Bahrain Telecommunications Company, B.S.C.

B-410614.2: Aug 10, 2015

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Bahrain Telecommunications Company, B.S.C., doing business as "Batelco," of Manama, Kingdom of Bahrain, protests the issuance of a delivery order to 2Connect W.L.L., also of Manama, Kingdom of Bahrain, under solicitation No. TSR RE20FEB145280 (RFQ), which was issued by the Defense Information Systems Agency (DISA), Defense Information Technology Contracting Organization (DITCO), for installation and maintenance of a communications circuit between U.S. military bases in Quatar and Bahrain. The protester contends that the agency erred first in determining that 2Connect's quotation satisfied the terms of the solicitation and, second, in determining that Batelco's quotation was technically unacceptable. The protester also alleges that the agency failed to provide it with meaningful discussions.

The protest is denied in part and dismissed in part.

DOCUMENT FOR PUBLIC RELEASE
The decision issued on the date below was subject to a GAO Protective Order. This redacted version has been approved for public release.

Decision

Matter of:  Bahrain Telecommunications Company, B.S.C.

File:  B-410614.2

Date:  August 10, 2015

Daniel J. Kelly, Esq., McCarter & English, LLP, for the protester.
Shelly L. Ewald, Esq., Watt, Tieder, Hoffar & Fitzgerald, L.L.P., for 2Connect W.L.L., the intervenor.
James E. Durkee, Esq., and James W. DeBose, Esq., Defense Information Systems Agency, for the agency.
Stephanie B. Magnell, Esq., and Jonathan L. Kang, Esq., Office of the General Counsel, GAO, participated in the preparation of the decision.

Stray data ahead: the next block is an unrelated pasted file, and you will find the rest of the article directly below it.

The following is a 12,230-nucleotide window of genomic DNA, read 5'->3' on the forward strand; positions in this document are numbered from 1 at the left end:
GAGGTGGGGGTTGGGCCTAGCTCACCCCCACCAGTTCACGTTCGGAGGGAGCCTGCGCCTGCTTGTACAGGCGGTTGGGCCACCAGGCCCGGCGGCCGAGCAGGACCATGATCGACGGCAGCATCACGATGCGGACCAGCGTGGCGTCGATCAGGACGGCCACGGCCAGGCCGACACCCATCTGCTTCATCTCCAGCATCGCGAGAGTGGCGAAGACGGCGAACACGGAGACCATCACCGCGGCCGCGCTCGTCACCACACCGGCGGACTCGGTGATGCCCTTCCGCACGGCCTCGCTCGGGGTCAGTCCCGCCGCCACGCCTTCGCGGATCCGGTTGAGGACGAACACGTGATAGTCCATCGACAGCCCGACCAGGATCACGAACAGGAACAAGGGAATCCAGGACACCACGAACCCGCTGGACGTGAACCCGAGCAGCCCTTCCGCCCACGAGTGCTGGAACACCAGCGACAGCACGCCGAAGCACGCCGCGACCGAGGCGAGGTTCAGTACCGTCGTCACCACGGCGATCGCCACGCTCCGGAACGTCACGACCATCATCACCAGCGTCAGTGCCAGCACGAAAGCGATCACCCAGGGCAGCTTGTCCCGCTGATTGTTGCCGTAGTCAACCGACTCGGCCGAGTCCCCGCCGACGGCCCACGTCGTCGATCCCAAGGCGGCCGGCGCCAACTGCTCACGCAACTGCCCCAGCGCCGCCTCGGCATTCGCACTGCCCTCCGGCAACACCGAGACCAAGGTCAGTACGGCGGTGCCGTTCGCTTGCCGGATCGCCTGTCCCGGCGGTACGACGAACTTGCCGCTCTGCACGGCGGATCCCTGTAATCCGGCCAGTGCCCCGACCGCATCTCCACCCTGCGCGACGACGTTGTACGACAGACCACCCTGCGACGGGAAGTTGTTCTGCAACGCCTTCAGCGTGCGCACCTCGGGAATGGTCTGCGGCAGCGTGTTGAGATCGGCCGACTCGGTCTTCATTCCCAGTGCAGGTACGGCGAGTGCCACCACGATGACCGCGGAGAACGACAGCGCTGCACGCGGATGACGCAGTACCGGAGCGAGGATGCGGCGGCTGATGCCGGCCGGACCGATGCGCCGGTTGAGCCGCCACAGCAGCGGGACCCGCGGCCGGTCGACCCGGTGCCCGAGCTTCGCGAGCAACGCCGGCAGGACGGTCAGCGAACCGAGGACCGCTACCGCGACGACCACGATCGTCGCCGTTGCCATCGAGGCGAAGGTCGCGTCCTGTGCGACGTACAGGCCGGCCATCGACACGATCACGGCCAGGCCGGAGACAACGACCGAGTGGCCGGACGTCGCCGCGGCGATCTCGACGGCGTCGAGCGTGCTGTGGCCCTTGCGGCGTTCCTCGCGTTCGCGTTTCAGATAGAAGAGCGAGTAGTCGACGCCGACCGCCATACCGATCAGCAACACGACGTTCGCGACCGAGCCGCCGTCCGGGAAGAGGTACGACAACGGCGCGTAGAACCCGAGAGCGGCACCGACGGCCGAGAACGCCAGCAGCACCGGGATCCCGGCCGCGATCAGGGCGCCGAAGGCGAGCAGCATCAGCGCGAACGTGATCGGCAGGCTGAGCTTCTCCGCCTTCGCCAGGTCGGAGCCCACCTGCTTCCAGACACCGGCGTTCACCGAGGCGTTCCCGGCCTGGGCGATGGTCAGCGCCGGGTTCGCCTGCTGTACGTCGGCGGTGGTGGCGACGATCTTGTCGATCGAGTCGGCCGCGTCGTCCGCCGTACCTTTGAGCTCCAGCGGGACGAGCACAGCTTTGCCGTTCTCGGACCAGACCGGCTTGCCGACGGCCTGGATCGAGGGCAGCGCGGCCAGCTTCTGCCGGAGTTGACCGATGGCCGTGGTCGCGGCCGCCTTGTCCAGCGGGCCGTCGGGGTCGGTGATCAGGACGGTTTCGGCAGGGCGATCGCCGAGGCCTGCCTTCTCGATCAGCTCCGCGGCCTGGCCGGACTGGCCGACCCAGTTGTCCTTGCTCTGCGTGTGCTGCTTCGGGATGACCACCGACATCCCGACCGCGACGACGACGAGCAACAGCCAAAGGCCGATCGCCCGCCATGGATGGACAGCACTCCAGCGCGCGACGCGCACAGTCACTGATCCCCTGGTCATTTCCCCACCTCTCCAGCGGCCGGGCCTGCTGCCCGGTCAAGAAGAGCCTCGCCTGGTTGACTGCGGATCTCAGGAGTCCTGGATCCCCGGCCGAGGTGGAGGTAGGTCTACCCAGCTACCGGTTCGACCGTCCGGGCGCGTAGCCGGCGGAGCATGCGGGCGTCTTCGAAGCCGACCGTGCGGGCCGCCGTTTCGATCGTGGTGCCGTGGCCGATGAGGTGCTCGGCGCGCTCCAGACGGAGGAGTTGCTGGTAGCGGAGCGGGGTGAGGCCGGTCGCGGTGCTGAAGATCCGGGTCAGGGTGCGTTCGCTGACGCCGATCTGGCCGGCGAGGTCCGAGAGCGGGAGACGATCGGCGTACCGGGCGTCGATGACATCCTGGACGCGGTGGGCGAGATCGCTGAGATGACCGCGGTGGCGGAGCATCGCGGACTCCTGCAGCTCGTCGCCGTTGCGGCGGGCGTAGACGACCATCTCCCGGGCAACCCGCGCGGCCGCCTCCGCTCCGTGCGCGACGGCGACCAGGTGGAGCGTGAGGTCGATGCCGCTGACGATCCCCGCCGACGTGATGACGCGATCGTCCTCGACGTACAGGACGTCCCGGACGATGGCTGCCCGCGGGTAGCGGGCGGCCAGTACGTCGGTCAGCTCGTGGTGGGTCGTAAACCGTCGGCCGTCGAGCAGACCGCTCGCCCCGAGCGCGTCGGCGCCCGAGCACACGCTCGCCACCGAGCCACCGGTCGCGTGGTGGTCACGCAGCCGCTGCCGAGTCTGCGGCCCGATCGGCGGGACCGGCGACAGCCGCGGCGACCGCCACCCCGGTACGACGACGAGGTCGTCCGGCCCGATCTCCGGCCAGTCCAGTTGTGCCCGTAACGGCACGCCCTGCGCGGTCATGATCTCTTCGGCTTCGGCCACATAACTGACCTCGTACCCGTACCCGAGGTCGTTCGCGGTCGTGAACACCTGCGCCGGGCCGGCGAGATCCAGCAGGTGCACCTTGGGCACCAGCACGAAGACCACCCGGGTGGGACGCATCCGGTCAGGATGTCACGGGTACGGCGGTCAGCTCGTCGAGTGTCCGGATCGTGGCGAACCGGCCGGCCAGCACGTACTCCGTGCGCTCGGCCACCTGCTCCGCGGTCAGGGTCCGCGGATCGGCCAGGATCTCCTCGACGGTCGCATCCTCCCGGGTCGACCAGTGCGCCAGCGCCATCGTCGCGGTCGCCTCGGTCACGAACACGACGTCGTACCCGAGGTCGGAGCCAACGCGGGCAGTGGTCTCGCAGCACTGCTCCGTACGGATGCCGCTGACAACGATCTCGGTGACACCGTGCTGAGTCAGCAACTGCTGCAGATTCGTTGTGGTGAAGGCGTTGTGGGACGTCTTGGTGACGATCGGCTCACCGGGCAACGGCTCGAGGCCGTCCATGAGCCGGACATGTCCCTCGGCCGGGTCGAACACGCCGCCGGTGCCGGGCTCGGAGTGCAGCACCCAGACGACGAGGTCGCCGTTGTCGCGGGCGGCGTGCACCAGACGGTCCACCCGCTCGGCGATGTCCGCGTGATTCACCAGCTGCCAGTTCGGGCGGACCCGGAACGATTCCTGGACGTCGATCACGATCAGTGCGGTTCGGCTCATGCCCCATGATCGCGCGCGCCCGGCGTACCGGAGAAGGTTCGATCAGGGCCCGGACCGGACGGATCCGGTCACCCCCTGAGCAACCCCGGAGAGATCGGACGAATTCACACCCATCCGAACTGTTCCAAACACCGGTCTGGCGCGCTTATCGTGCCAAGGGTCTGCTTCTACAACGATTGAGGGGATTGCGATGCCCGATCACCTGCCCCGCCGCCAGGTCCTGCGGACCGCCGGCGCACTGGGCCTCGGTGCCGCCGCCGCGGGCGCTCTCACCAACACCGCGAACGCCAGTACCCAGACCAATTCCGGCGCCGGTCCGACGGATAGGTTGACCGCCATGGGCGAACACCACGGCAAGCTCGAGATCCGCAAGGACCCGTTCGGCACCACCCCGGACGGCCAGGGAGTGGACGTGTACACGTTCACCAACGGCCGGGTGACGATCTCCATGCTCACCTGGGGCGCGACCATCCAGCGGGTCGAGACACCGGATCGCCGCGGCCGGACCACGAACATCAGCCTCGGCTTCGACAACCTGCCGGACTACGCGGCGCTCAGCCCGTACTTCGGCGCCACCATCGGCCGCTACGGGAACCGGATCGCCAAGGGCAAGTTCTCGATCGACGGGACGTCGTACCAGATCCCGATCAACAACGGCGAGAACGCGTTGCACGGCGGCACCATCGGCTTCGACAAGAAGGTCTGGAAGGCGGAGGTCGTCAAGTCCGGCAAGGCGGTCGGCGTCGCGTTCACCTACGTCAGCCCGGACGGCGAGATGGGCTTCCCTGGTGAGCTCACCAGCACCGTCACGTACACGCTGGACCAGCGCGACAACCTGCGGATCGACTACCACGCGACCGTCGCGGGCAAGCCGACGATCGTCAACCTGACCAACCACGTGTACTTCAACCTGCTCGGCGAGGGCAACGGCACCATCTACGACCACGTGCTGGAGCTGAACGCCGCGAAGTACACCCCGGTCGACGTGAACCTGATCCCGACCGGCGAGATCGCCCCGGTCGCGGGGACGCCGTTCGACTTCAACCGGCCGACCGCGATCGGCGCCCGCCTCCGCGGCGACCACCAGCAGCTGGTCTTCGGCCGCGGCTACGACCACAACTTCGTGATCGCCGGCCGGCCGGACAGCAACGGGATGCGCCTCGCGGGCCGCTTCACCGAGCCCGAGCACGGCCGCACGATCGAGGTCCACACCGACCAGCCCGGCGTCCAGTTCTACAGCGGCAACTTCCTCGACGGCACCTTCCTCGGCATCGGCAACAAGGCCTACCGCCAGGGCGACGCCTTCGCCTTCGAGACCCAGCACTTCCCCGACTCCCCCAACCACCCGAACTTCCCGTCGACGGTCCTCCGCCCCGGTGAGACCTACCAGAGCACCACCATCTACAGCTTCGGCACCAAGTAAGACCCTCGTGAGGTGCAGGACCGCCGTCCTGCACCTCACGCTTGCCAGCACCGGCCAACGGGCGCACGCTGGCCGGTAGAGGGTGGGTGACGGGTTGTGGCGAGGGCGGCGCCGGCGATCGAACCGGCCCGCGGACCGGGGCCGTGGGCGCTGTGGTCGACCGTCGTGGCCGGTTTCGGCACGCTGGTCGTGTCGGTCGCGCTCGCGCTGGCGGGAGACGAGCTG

DIGEST

Protest is denied where the agency reasonably evaluated the awardee’s quotation as technically acceptable, and protester’s remaining arguments are dismissed where protester lacks direct economic interest to be an interested party.

DECISION

Bahrain Telecommunications Company, B.S.C., doing business as “Batelco,” of Manama, Kingdom of Bahrain, protests the issuance of a delivery order to 2Connect W.L.L., also of Manama, Kingdom of Bahrain, under solicitation No. TSR RE20FEB145280 (RFQ), which was issued by the Defense Information Systems Agency (DISA), Defense Information Technology Contracting Organization (DITCO), for installation and maintenance of a communications circuit between U.S. military bases in Quatar and Bahrain.  The protester contends that the agency erred first in determining that 2Connect’s quotation satisfied the terms of the solicitation and, second, in determining that Batelco’s quotation was technically unacceptable.  The protester also alleges that the agency failed to provide it with meaningful discussions. 

The protest is denied in part and dismissed in part.

BACKGROUND

On March 27, 2014, DISA issued the RFQ, requesting quotations from vendors holding existing ordering agreements with DITCO for telecommunications services.  RFQ at 1.  The procurement was conducted under Federal Acquisition Regulation (FAR) part 12, commercial items, using an inquiry/quote/order process.  Agency Report (AR), Tab 31, Basic Agreement, at 1.  Award was to be made to the vendor whose quotation proposed the lowest-priced, technically acceptable solution.  RFQ at 9.  The agency reserved the right to conduct discussions.  Id.

The solicitation required vendors to propose solutions for installation and maintenance of a communications circuit between Al Udeid Air Base, Quatar, and Naval Support Agency Bahrain, Bahrain.  RFQ at 1.  Vendors were obliged to affirmatively commit to satisfying all technical aspects of the solicitation and address any aspects that the vendor was unable or unwilling to satisfy.  Id. at 6.  As relevant here, vendors were required to propose a route for the communications circuit that was diverse from existing communications circuits, that is, geographically separated by no less than the minimum distances prescribed in the RFQ.  RFQ at 18; RFQ amend. 0005, at 1.  Proposed routes were also required to avoid specific countries, transmission media, and networks.  RFQ at 18.  Specifically, the solicitation mandated that: